As the Friends enjoyed the lecture so much we hope to invite John to speak to us again, possibly on the subject of railways.

Liz Dent.

A D Vance
Samuel Waters
© CSG CIC Glasgow Museums Collection

Tuesday, 1 March 2016

Modern Scottish Women:Painters and Sculptors 1885-1965.

In February we had a most inspiring lecture by Alice Strang, Senior Curator at the Scottish National Gallery of Modern Art and curator of the current exhibition, Modern Scottish Women: Painters and Sculptors, 1885 – 1965, at Modern Two in Edinburgh.

In her lecture Alice Strang not only introduced us to some well known women artists but to many whose work richly deserved to be more widely recognized.
The difficulties the women faced, first in accessing training and then because of their gender, in practicing art, provided an interesting insight to the social conditions of the period.
We looked at their work in an entirely different light.

Just a week after the lecture a group of Friends visited Modern Two at the Scottish Gallery of Modern Art where the exhibition is being shown.
We were ably led by Margaret Anderson, whose knowledgeable commentary on the coach through to Edinburgh, actually made the M8 seem quite interesting!

At Modern Two, we were divided into two groups for a guided tour of the exhibition
With Alice’s lecture still fresh in our minds we enjoyed the opportunity to see the paintings and sculpture “in the flesh”.

I was struck by how few of the works were landscapes – dictated in most cases by the artists’ domestic circumstances – with only the unmarried Joan Eardley and Wilhelmina Barns-Graham producing any body of work in this category.

A highlight of the show, among all the portraits, figure studies and still lives was Glasgow’s own “A Girl of the Sixties c. 1900” by Bessie MacNicol.

All in all it was a most enjoyable and enlightening trip.

E. M. Dent
Bessie McNicol: A Girl of the Sixties
©CSG CIC Glasgow Museums Collection

Wednesday, 10 February 2016

Angels Galore!

The Heavens were indeed kind to FoGM members for their recent full – day excursion, which started with the "Angels" exhibition at St. Mungo Museum of Religious Life and Art. Meeting on a crisp and clear morning , the organizer of "Angels", Learning & Access curator , Harry Dunlop , gave an entertaining introduction to the contents and context of this highly successful and popular exhibition. Free time was spent in enjoying the wide variety of artefacts on display, spanning the centuries and personal tastes, with "Angels" from the dawn of antiquity to the present day. Featuring audio/visual testimonies from a wide range of world religions and beliefs, accompanied by personal anecdotes and artwork from the visiting public, the exhibition has proved to have an appeal for a wide audience.
The afternoon visit was to Govan Old Parish Church. A guided tour had been arranged of the famous early Christian, highly - decorative, carved stones, 31 of which still survive and the remarkable group of five hogback monuments. Spanning the 9th to 11th centuries, they represent one of the largest collections of early medieval sculpture in Scotland. No less interesting and beautiful , was the vast array of luminous stained glass windows, installed in this late 19th century building, by its first minister, Dr. John MacLeod , who broke with tradition in his determination that the style and subject matter of the windows should be inter-related and not a random choice donated by members of the congregation.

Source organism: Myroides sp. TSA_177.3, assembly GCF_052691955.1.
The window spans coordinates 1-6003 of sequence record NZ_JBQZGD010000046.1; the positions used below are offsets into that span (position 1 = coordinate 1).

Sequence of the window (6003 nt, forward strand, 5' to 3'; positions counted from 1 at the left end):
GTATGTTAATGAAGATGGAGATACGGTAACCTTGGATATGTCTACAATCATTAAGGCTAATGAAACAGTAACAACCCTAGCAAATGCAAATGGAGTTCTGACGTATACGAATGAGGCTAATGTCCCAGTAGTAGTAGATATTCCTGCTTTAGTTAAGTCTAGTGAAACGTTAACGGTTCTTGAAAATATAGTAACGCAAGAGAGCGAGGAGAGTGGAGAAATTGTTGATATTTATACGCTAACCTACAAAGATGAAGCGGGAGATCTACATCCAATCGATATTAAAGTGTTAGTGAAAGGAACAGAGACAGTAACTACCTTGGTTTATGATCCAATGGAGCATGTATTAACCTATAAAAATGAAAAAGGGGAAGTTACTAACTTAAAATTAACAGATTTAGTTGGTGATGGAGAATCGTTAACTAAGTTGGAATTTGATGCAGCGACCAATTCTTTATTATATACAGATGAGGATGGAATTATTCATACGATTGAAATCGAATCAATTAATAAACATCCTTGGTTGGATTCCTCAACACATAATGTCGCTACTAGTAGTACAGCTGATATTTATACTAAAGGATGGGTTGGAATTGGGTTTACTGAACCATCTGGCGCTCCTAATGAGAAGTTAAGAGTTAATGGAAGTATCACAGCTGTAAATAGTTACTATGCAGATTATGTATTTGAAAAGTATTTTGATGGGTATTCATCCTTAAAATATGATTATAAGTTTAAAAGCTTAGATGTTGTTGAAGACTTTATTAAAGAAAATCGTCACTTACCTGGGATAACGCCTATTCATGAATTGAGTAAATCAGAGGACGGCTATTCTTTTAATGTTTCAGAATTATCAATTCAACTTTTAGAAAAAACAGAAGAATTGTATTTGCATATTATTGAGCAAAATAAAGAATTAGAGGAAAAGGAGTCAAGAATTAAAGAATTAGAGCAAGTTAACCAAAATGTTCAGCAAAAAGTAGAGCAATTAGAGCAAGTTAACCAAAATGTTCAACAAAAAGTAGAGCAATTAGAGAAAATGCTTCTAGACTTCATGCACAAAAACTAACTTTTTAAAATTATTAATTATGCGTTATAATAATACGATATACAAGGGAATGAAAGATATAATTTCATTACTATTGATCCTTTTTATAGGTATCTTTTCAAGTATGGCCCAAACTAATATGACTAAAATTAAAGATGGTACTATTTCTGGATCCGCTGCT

Morna Mathers.
Examining the Stones
(Courtesy of Frances Dryburgh)

Wednesday, 27 January 2016

Arts and Crafts in Edinburgh

On 27th January, 36 friends journeyed to Edinburgh to see three significant Arts and Crafts buildings. First we went to the Robin Chapel of the Thistle Trust in Craigmillar. This was built by Sir Francis and Lady Tudbury in memory of their only son, Robin, who was killed in the last week of the Second World war. It is built in the finest of materials and the stained glass by Sadie Mclellan is is a non denominational chapel and evensong is sung every Sunday.

We then travelled to the Song School at St Mary’s Cathedral  to see murals by Phoebe Traquair. The exposition by a very knowledgeable local guide gave us much information about the artist and the murals-she worked alone for four years to complete them.

After a quick break for refreshment at the Ocean terminal, we proceeded to Mansfield Traquair Centre. This is in the former Catholic Apostolic Church and the interior was decorated by Phoebe Traquair. Here three guides explained the murals and decoration which cover every inch of the walls and ceiling.

We all agreed that this had been a fantastic day, very well organised by Marion Maudsley and Ann Robertson. Our thanks go to them and to our driver who had to contend with heavy rain and heavy traffic.
The three sites we visited have excellent websites.

Tuesday, 26 January 2016


January 2016, Harry Dunlop: "A Sense of the Sacred."

© CSG CIC Glasgow Museums Collection

In August 2014 a stained glass window, The Coronation of the Blessed Virgin, 1923 by Irish arts and crafts artist Harry Clarke (1889-1931) was unveiled at Kelvingrove to wide public acclaim. Harry Dunlop, Learning Curator talked about the history, religious and cultural significance of this stained glass masterpiece which is fast becoming a Kelvingrove highlight.